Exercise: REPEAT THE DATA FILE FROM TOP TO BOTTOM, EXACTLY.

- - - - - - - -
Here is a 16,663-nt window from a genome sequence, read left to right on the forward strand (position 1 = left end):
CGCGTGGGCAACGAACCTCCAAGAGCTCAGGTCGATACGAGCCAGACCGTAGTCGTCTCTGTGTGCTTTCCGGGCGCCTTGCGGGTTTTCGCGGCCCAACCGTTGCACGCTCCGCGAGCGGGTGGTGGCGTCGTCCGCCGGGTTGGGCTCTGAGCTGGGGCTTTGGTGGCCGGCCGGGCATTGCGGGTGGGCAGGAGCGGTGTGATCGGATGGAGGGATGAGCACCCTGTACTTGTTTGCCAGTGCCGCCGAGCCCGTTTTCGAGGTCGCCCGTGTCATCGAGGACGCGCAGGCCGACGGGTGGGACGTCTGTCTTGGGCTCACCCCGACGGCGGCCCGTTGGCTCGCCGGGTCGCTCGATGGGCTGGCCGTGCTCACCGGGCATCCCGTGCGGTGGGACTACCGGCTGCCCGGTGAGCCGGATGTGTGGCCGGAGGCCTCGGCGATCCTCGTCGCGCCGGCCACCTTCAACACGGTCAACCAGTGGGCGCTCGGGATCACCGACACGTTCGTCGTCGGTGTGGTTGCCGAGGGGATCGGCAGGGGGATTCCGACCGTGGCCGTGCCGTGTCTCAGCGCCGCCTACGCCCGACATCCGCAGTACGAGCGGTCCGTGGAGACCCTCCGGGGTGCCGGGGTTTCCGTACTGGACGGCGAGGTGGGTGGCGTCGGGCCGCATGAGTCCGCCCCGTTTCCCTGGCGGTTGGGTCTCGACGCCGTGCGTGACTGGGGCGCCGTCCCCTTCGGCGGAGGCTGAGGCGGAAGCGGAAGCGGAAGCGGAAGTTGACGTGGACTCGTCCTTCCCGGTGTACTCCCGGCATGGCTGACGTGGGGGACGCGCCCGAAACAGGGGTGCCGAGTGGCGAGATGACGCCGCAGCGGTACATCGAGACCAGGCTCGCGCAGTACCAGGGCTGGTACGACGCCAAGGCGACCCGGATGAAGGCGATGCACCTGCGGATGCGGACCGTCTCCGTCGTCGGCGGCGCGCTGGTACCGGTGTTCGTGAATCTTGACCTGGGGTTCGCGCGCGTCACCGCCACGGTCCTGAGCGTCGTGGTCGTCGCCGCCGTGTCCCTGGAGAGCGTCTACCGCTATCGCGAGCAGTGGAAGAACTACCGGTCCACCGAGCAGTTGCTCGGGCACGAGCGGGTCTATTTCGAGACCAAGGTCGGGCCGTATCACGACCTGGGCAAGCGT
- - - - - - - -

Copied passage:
Here is a 16,663-nt window from a genome sequence, read left to right on the forward strand (position 1 = left end):
CGCGTGGGCAACGAACCTCCAAGAGCTCAGGTCGATACGAGCCAGACCGTAGTCGTCTCTGTGTGCTTTCCGGGCGCCTTGCGGGTTTTCGCGGCCCAACCGTTGCACGCTCCGCGAGCGGGTGGTGGCGTCGTCCGCCGGGTTGGGCTCTGAGCTGGGGCTTTGGTGGCCGGCCGGGCATTGCGGGTGGGCAGGAGCGGTGTGATCGGATGGAGGGATGAGCACCCTGTACTTGTTTGCCAGTGCCGCCGAGCCCGTTTTCGAGGTCGCCCGTGTCATCGAGGACGCGCAGGCCGACGGGTGGGACGTCTGTCTTGGGCTCACCCCGACGGCGGCCCGTTGGCTCGCCGGGTCGCTCGATGGGCTGGCCGTGCTCACCGGGCATCCCGTGCGGTGGGACTACCGGCTGCCCGGTGAGCCGGATGTGTGGCCGGAGGCCTCGGCGATCCTCGTCGCGCCGGCCACCTTCAACACGGTCAACCAGTGGGCGCTCGGGATCACCGACACGTTCGTCGTCGGTGTGGTTGCCGAGGGGATCGGCAGGGGGATTCCGACCGTGGCCGTGCCGTGTCTCAGCGCCGCCTACGCCCGACATCCGCAGTACGAGCGGTCCGTGGAGACCCTCCGGGGTGCCGGGGTTTCCGTACTGGACGGCGAGGTGGGTGGCGTCGGGCCGCATGAGTCCGCCCCGTTTCCCTGGCGGTTGGGTCTCGACGCCGTGCGTGACTGGGGCGCCGTCCCCTTCGGCGGAGGCTGAGGCGGAAGCGGAAGCGGAAGCGGAAGTTGACGTGGACTCGTCCTTCCCGGTGTACTCCCGGCATGGCTGACGTGGGGGACGCGCCCGAAACAGGGGTGCCGAGTGGCGAGATGACGCCGCAGCGGTACATCGAGACCAGGCTCGCGCAGTACCAGGGCTGGTACGACGCCAAGGCGACCCGGATGAAGGCGATGCACCTGCGGATGCGGACCGTCTCCGTCGTCGGCGGCGCGCTGGTACCGGTGTTCGTGAATCTTGACCTGGGGTTCGCGCGCGTCACCGCCACGGTCCTGAGCGTCGTGGTCGTCGCCGCCGTGTCCCTGGAGAGCGTCTACCGCTATCGCGAGCAGTGGAAGAACTACCGGTCCACCGAGCAGTTGCTCGGGCACGAGCGGGTCTATTTCGAGACCAAGGTCGGGCCGTATCACGACCTGGGCAAGCGT